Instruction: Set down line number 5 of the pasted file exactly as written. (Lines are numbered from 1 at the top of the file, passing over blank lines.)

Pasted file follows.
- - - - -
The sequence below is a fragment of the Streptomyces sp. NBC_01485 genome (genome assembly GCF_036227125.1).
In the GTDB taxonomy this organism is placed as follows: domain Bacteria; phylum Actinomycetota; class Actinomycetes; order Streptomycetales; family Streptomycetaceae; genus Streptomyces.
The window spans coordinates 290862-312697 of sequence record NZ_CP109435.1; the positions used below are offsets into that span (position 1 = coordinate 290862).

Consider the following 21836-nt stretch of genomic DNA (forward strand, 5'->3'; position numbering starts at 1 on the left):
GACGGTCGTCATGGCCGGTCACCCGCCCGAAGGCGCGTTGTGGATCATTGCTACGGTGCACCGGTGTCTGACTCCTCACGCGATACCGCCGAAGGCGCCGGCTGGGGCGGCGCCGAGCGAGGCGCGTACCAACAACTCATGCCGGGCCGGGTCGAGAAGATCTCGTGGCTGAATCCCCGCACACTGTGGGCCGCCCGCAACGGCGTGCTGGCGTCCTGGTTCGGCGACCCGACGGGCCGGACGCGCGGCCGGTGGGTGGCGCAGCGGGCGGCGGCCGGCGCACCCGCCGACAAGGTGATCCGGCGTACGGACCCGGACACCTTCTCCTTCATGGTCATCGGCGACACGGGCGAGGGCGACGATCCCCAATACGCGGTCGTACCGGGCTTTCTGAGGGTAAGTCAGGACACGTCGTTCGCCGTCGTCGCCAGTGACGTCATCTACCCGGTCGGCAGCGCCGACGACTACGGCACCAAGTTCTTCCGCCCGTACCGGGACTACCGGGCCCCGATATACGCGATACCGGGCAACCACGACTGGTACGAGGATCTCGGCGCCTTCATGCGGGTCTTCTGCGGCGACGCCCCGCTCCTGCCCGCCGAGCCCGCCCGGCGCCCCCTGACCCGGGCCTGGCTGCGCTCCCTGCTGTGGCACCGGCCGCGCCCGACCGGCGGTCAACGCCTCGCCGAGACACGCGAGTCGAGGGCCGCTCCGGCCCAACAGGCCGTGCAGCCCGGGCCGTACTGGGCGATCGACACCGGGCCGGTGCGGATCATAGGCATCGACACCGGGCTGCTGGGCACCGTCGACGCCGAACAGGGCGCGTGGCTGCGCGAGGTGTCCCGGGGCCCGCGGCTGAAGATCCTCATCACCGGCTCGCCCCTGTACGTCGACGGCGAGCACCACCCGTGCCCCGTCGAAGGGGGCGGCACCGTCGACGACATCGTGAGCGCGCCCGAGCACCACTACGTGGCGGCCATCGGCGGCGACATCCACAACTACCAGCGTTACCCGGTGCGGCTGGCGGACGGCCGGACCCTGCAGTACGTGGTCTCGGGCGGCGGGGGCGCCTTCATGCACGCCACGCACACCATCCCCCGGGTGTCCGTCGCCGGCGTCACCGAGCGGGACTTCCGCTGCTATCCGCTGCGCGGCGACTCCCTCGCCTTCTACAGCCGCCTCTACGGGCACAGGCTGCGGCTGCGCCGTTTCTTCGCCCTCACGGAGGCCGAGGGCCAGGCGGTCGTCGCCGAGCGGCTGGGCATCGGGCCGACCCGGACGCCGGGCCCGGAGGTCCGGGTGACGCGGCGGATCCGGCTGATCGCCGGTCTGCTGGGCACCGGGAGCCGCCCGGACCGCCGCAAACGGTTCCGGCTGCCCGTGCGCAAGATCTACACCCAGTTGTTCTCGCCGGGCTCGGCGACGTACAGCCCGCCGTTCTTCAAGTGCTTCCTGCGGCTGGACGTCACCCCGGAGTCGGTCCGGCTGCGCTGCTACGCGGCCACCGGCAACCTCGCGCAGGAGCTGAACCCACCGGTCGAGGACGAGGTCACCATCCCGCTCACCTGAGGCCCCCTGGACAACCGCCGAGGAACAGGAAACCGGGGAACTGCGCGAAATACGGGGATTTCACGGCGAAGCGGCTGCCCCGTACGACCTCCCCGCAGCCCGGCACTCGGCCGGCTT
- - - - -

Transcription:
GACGGTCGTCATGGCCGGTCACCCGCCCGAAGGCGCGTTGTGGATCATTGCTACGGTGCACCGGTGTCTGACTCCTCACGCGATACCGCCGAAGGCGCCGGCTGGGGCGGCGCCGAGCGAGGCGCGTACCAACAACTCATGCCGGGCCGGGTCGAGAAGATCTCGTGGCTGAATCCCCGCACACTGTGGGCCGCCCGCAACGGCGTGCTGGCGTCCTGGTTCGGCGACCCGACGGGCCGGACGCGCGGCCGGTGGGTGGCGCAGCGGGCGGCGGCCGGCGCACCCGCCGACAAGGTGATCCGGCGTACGGACCCGGACACCTTCTCCTTCATGGTCATCGGCGACACGGGCGAGGGCGACGATCCCCAATACGCGGTCGTACCGGGCTTTCTGAGGGTAAGTCAGGACACGTCGTTCGCCGTCGTCGCCAGTGACGTCATCTACCCGGTCGGCAGCGCCGACGACTACGGCACCAAGTTCTTCCGCCCGTACCGGGACTACCGGGCCCCGATATACGCGATACCGGGCAACCACGACTGGTACGAGGATCTCGGCGCCTTCATGCGGGTCTTCTGCGGCGACGCCCCGCTCCTGCCCGCCGAGCCCGCCCGGCGCCCCCTGACCCGGGCCTGGCTGCGCTCCCTGCTGTGGCACCGGCCGCGCCCGACCGGCGGTCAACGCCTCGCCGAGACACGCGAGTCGAGGGCCGCTCCGGCCCAACAGGCCGTGCAGCCCGGGCCGTACTGGGCGATCGACACCGGGCCGGTGCGGATCATAGGCATCGACACCGGGCTGCTGGGCACCGTCGACGCCGAACAGGGCGCGTGGCTGCGCGAGGTGTCCCGGGGCCCGCGGCTGAAGATCCTCATCACCGGCTCGCCCCTGTACGTCGACGGCGAGCACCACCCGTGCCCCGTCGAAGGGGGCGGCACCGTCGACGACATCGTGAGCGCGCCCGAGCACCACTACGTGGCGGCCATCGGCGGCGACATCCACAACTACCAGCGTTACCCGGTGCGGCTGGCGGACGGCCGGACCCTGCAGTACGTGGTCTCGGGCGGCGGGGGCGCCTTCATGCACGCCACGCACACCATCCCCCGGGTGTCCGTCGCCGGCGTCACCGAGCGGGACTTCCGCTGCTATCCGCTGCGCGGCGACTCCCTCGCCTTCTACAGCCGCCTCTACGGGCACAGGCTGCGGCTGCGCCGTTTCTTCGCCCTCACGGAGGCCGAGGGCCAGGCGGTCGTCGCCGAGCGGCTGGGCATCGGGCCGACCCGGACGCCGGGCCCGGAGGTCCGGGTGACGCGGCGGATCCGGCTGATCGCCGGTCTGCTGGGCACCGGGAGCCGCCCGGACCGCCGCAAACGGTTCCGGCTGCCCGTGCGCAAGATCTACACCCAGTTGTTCTCGCCGGGCTCGGCGACGTACAGCCCGCCGTTCTTCAAGTGCTTCCTGCGGCTGGACGTCACCCCGGAGTCGGTCCGGCTGCGCTGCTACGCGGCCACCGGCAACCTCGCGCAGGAGCTGAACCCACCGGTCGAGGACGAGGTCACCATCCCGCTCACCTGAGGCCCCCTGGACAACCGCCGAGGAACAGGAAACCGGGGAACTGCGCGAAATACGGGGATTTCACGGCGAAGCGGCTGCCCCGTACGACCTCCCCGCAGCCCGGCACTCGGCCGGCTT